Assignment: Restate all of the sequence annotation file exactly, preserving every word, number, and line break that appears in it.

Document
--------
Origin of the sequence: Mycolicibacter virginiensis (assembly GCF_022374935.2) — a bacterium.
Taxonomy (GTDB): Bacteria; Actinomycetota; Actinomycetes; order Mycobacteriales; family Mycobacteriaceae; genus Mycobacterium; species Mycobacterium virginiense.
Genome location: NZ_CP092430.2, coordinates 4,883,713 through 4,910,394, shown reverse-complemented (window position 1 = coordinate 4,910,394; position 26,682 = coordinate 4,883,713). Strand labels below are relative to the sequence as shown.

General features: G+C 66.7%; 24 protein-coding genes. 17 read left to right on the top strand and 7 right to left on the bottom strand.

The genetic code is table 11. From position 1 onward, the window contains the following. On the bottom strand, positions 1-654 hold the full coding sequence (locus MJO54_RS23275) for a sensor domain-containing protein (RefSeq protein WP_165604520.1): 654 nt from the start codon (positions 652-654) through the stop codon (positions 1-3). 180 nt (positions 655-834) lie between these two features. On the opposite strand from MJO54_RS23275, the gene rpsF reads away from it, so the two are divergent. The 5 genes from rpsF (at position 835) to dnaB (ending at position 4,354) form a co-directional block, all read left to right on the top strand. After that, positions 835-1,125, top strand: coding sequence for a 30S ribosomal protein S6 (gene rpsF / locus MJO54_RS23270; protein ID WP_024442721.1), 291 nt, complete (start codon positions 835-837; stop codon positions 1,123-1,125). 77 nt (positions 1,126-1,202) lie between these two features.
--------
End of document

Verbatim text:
Origin of the sequence: Mycolicibacter virginiensis (assembly GCF_022374935.2) — a bacterium.
Taxonomy (GTDB): Bacteria; Actinomycetota; Actinomycetes; order Mycobacteriales; family Mycobacteriaceae; genus Mycobacterium; species Mycobacterium virginiense.
Genome location: NZ_CP092430.2, coordinates 4,883,713 through 4,910,394, shown reverse-complemented (window position 1 = coordinate 4,910,394; position 26,682 = coordinate 4,883,713). Strand labels below are relative to the sequence as shown.

General features: G+C 66.7%; 24 protein-coding genes. 17 read left to right on the top strand and 7 right to left on the bottom strand.

The genetic code is table 11. From position 1 onward, the window contains the following. On the bottom strand, positions 1-654 hold the full coding sequence (locus MJO54_RS23275) for a sensor domain-containing protein (RefSeq protein WP_165604520.1): 654 nt from the start codon (positions 652-654) through the stop codon (positions 1-3). 180 nt (positions 655-834) lie between these two features. On the opposite strand from MJO54_RS23275, the gene rpsF reads away from it, so the two are divergent. The 5 genes from rpsF (at position 835) to dnaB (ending at position 4,354) form a co-directional block, all read left to right on the top strand. After that, positions 835-1,125, top strand: coding sequence for a 30S ribosomal protein S6 (gene rpsF / locus MJO54_RS23270; protein ID WP_024442721.1), 291 nt, complete (start codon positions 835-837; stop codon positions 1,123-1,125). 77 nt (positions 1,126-1,202) lie between these two features.